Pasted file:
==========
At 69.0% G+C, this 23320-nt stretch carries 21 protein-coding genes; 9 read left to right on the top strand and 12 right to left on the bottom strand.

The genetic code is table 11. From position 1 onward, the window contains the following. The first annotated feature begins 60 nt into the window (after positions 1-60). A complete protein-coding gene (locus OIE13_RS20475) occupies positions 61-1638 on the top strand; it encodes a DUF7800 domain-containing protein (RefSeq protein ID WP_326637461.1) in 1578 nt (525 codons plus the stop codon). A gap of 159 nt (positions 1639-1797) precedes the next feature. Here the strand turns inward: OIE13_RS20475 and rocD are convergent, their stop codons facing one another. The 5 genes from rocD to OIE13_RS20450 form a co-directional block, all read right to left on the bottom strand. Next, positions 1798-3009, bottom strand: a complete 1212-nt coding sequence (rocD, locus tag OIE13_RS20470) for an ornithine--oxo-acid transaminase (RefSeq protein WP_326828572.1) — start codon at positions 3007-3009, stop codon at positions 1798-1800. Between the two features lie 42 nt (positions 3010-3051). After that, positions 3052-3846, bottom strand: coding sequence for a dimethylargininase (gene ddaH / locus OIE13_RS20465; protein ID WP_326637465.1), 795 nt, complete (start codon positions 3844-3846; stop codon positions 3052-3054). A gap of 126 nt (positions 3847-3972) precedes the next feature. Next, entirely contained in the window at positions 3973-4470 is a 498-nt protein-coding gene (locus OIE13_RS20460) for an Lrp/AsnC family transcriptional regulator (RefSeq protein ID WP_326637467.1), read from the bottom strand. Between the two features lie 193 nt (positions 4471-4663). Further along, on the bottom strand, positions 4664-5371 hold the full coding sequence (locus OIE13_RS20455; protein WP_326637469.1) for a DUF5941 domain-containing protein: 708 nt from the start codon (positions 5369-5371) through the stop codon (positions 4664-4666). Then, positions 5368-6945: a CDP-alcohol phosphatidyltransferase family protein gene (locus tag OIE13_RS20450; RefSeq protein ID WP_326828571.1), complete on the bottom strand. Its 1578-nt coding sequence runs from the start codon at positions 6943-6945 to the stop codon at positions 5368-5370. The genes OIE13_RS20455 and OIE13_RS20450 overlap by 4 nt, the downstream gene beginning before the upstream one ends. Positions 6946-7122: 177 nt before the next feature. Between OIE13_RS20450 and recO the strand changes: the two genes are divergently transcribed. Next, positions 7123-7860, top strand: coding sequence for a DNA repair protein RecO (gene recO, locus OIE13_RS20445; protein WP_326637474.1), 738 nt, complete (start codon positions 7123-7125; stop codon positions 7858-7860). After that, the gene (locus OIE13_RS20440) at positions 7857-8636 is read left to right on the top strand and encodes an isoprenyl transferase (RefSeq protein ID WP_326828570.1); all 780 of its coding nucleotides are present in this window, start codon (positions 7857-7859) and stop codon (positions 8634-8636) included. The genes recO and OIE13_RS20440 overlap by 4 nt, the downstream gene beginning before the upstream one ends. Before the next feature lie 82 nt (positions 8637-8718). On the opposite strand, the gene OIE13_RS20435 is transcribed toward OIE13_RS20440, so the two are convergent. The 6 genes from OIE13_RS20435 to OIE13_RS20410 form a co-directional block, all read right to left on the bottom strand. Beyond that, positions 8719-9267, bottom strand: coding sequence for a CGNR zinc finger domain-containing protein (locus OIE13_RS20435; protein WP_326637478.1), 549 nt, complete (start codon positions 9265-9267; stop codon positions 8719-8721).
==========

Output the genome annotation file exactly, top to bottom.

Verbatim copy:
At 69.0% G+C, this 23320-nt stretch carries 21 protein-coding genes; 9 read left to right on the top strand and 12 right to left on the bottom strand.

The genetic code is table 11. From position 1 onward, the window contains the following. The first annotated feature begins 60 nt into the window (after positions 1-60). A complete protein-coding gene (locus OIE13_RS20475) occupies positions 61-1638 on the top strand; it encodes a DUF7800 domain-containing protein (RefSeq protein ID WP_326637461.1) in 1578 nt (525 codons plus the stop codon). A gap of 159 nt (positions 1639-1797) precedes the next feature. Here the strand turns inward: OIE13_RS20475 and rocD are convergent, their stop codons facing one another. The 5 genes from rocD to OIE13_RS20450 form a co-directional block, all read right to left on the bottom strand. Next, positions 1798-3009, bottom strand: a complete 1212-nt coding sequence (rocD, locus tag OIE13_RS20470) for an ornithine--oxo-acid transaminase (RefSeq protein WP_326828572.1) — start codon at positions 3007-3009, stop codon at positions 1798-1800. Between the two features lie 42 nt (positions 3010-3051). After that, positions 3052-3846, bottom strand: coding sequence for a dimethylargininase (gene ddaH / locus OIE13_RS20465; protein ID WP_326637465.1), 795 nt, complete (start codon positions 3844-3846; stop codon positions 3052-3054). A gap of 126 nt (positions 3847-3972) precedes the next feature. Next, entirely contained in the window at positions 3973-4470 is a 498-nt protein-coding gene (locus OIE13_RS20460) for an Lrp/AsnC family transcriptional regulator (RefSeq protein ID WP_326637467.1), read from the bottom strand. Between the two features lie 193 nt (positions 4471-4663). Further along, on the bottom strand, positions 4664-5371 hold the full coding sequence (locus OIE13_RS20455; protein WP_326637469.1) for a DUF5941 domain-containing protein: 708 nt from the start codon (positions 5369-5371) through the stop codon (positions 4664-4666). Then, positions 5368-6945: a CDP-alcohol phosphatidyltransferase family protein gene (locus tag OIE13_RS20450; RefSeq protein ID WP_326828571.1), complete on the bottom strand. Its 1578-nt coding sequence runs from the start codon at positions 6943-6945 to the stop codon at positions 5368-5370. The genes OIE13_RS20455 and OIE13_RS20450 overlap by 4 nt, the downstream gene beginning before the upstream one ends. Positions 6946-7122: 177 nt before the next feature. Between OIE13_RS20450 and recO the strand changes: the two genes are divergently transcribed. Next, positions 7123-7860, top strand: coding sequence for a DNA repair protein RecO (gene recO, locus OIE13_RS20445; protein WP_326637474.1), 738 nt, complete (start codon positions 7123-7125; stop codon positions 7858-7860). After that, the gene (locus OIE13_RS20440) at positions 7857-8636 is read left to right on the top strand and encodes an isoprenyl transferase (RefSeq protein ID WP_326828570.1); all 780 of its coding nucleotides are present in this window, start codon (positions 7857-7859) and stop codon (positions 8634-8636) included. The genes recO and OIE13_RS20440 overlap by 4 nt, the downstream gene beginning before the upstream one ends. Before the next feature lie 82 nt (positions 8637-8718). On the opposite strand, the gene OIE13_RS20435 is transcribed toward OIE13_RS20440, so the two are convergent. The 6 genes from OIE13_RS20435 to OIE13_RS20410 form a co-directional block, all read right to left on the bottom strand. Beyond that, positions 8719-9267, bottom strand: coding sequence for a CGNR zinc finger domain-containing protein (locus OIE13_RS20435; protein WP_326637478.1), 549 nt, complete (start codon positions 9265-9267; stop codon positions 8719-8721).